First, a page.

The twentieth century in Russia has been a cataclysm of rare proportions, as war, revolution, famine, and massive political terror tested the limits of human endurance. The results of this assault on Russian culture are particularly evident in ruined architectural monuments, some of which are little known even within Russia itself. Over the past four decades William Craft Brumfield, noted historian and photographer of Russian architecture, has traveled throughout Russia and photographed many of these neglected, lost buildings, poignant and haunting in their ruin. Lost Russia provides a unique view of Brumfield’s acclaimed work, which illuminates Russian culture as reflected in these remnants of its distinctive architectural traditions.
Capturing the quiet, ineffable beauty that graces these buildings, these photographs are accompanied by a text that provides not only a brief historical background for Russian architecture, but also Brumfield’s personal impressions, thoughts, and insights on the structures he views. Churches and monasteries from the fifteenth to the twentieth century as well as abandoned, ruined manor houses are shown—ravaged by time, willful neglect, and cultural vandalism. Brumfield also illustrates examples of recent local initiatives to preserve cultural landmarks from steady decline and destruction.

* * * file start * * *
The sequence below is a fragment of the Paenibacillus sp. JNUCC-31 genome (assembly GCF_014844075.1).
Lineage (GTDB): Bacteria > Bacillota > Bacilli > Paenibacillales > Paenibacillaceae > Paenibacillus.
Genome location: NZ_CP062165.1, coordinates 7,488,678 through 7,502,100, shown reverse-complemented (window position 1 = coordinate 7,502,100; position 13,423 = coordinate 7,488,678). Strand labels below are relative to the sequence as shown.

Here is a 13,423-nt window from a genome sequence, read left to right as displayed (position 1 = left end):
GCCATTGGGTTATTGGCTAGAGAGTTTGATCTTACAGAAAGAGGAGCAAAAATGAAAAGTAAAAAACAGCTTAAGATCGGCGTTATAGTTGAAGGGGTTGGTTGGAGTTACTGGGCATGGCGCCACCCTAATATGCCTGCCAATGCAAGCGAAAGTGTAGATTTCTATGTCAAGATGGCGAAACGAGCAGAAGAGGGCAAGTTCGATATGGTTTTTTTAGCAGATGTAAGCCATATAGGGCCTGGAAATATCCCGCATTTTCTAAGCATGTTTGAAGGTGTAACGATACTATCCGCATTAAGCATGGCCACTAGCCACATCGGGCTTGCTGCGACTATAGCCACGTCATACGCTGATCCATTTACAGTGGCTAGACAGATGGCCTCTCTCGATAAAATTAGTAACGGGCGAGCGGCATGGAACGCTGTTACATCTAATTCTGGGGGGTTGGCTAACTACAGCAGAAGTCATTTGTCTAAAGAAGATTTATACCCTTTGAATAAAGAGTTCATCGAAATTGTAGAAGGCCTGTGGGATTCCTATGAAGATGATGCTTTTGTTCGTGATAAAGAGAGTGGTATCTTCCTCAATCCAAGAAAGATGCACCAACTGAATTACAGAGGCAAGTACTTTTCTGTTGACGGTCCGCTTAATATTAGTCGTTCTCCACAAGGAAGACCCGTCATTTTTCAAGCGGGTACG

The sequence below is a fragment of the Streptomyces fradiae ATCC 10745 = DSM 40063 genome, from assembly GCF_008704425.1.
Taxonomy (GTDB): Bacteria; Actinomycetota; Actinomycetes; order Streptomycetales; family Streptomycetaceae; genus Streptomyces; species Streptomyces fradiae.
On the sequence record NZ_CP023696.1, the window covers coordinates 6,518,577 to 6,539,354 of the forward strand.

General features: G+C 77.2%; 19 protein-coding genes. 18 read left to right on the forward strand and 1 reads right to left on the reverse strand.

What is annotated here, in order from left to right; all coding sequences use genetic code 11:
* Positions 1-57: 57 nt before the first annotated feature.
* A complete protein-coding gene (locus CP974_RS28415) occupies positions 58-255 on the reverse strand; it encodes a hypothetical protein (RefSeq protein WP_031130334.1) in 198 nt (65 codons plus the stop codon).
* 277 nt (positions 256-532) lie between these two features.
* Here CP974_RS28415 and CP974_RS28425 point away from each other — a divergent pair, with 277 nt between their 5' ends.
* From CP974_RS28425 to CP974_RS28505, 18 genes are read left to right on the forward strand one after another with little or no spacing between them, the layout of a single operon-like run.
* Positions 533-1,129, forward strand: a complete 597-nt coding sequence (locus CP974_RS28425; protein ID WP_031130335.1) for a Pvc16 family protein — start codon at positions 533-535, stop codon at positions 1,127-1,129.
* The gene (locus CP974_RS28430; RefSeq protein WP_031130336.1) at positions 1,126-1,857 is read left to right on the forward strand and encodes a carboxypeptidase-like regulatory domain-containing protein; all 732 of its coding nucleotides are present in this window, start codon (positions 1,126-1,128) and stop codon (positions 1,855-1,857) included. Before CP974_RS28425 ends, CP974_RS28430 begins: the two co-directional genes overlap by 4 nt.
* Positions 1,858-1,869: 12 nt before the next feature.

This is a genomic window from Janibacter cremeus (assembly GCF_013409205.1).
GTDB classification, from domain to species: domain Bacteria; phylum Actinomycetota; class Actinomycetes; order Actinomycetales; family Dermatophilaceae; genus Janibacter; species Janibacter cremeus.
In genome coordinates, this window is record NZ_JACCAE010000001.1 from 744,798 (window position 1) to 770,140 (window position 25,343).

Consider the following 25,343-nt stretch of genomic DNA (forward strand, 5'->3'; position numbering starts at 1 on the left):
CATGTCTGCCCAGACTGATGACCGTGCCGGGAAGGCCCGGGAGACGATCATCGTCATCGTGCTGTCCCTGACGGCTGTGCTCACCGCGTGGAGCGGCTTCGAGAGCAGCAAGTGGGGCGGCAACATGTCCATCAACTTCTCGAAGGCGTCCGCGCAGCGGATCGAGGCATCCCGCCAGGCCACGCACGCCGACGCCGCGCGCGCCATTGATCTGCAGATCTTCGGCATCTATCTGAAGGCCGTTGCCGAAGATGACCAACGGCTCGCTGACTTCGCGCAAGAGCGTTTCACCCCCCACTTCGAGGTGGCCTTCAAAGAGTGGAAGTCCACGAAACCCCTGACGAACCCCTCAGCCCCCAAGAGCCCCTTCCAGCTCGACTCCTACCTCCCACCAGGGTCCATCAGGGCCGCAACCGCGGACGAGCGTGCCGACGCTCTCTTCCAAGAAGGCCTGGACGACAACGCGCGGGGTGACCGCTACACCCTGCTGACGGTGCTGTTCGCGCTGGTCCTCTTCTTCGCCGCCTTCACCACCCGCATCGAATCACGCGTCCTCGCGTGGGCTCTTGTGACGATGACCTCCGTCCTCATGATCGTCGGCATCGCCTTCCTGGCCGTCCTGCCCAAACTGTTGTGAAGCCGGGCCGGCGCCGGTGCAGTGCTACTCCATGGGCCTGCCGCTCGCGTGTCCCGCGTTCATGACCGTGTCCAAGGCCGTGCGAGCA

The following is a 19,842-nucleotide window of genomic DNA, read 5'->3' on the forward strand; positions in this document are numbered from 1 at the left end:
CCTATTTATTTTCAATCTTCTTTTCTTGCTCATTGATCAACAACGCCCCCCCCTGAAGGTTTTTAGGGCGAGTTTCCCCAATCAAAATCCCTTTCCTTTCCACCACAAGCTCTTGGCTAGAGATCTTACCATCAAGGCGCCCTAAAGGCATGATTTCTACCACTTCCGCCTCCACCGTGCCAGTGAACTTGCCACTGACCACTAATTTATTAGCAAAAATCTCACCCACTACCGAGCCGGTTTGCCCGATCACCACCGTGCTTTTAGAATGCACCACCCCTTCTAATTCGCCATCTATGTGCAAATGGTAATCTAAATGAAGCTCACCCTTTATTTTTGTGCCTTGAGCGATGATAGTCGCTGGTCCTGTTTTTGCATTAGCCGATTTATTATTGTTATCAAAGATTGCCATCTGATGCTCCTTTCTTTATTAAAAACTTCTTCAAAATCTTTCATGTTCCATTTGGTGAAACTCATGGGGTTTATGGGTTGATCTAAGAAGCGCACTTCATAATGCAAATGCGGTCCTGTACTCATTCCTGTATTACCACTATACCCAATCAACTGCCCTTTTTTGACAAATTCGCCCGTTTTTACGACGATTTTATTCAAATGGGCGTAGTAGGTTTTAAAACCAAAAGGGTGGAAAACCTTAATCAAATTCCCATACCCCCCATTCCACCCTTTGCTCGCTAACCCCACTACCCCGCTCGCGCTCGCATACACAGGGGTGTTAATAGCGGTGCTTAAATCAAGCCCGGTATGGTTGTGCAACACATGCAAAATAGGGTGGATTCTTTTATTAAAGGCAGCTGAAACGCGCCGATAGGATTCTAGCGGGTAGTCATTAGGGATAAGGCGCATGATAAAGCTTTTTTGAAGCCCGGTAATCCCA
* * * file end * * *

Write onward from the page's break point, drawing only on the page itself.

Concluding with photographs of the remarkable log architecture found in Russia’s far north, Lost Russia is a book for all those concerned with the nation’s cultural legacy, history, and architecture, and with historic and cultural preservation generally. It will also interest those who appreciate the fine art of exceptional photography.
“ Whether you are an attorney, a Michigan history buff, or a lover of architecture, you will find this book is a valuable resource.”
---Michigan Bar Journal
John Fedynsky documents in narrative and photos every county courthouse of Michigan's eighty-three counties, as well as the Michigan Hall of Justice. These buildings are symbols: physically they stand, but figuratively they speak. They embody the purposes for which they were created: law, order, justice, and the promise of a better tomorrow.